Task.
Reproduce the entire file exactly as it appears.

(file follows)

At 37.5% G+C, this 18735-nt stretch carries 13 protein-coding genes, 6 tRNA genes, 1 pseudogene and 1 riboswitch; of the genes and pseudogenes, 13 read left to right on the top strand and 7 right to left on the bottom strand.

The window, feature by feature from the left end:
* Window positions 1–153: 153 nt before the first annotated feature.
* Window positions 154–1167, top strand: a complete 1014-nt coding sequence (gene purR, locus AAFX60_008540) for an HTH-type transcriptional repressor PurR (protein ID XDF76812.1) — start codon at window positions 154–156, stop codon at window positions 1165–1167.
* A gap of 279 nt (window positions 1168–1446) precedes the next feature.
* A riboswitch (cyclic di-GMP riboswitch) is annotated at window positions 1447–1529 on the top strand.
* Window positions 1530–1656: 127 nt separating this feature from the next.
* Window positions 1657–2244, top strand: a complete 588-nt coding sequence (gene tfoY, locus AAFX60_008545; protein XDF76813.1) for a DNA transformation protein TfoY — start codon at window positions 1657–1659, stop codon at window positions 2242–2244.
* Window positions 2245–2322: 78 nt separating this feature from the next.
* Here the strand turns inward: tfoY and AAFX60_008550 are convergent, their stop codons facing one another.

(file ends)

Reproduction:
At 37.5% G+C, this 18735-nt stretch carries 13 protein-coding genes, 6 tRNA genes, 1 pseudogene and 1 riboswitch; of the genes and pseudogenes, 13 read left to right on the top strand and 7 right to left on the bottom strand.

The window, feature by feature from the left end:
* Window positions 1–153: 153 nt before the first annotated feature.
* Window positions 154–1167, top strand: a complete 1014-nt coding sequence (gene purR, locus AAFX60_008540) for an HTH-type transcriptional repressor PurR (protein ID XDF76812.1) — start codon at window positions 154–156, stop codon at window positions 1165–1167.
* A gap of 279 nt (window positions 1168–1446) precedes the next feature.
* A riboswitch (cyclic di-GMP riboswitch) is annotated at window positions 1447–1529 on the top strand.
* Window positions 1530–1656: 127 nt separating this feature from the next.
* Window positions 1657–2244, top strand: a complete 588-nt coding sequence (gene tfoY, locus AAFX60_008545; protein XDF76813.1) for a DNA transformation protein TfoY — start codon at window positions 1657–1659, stop codon at window positions 2242–2244.
* Window positions 2245–2322: 78 nt separating this feature from the next.
* Here the strand turns inward: tfoY and AAFX60_008550 are convergent, their stop codons facing one another.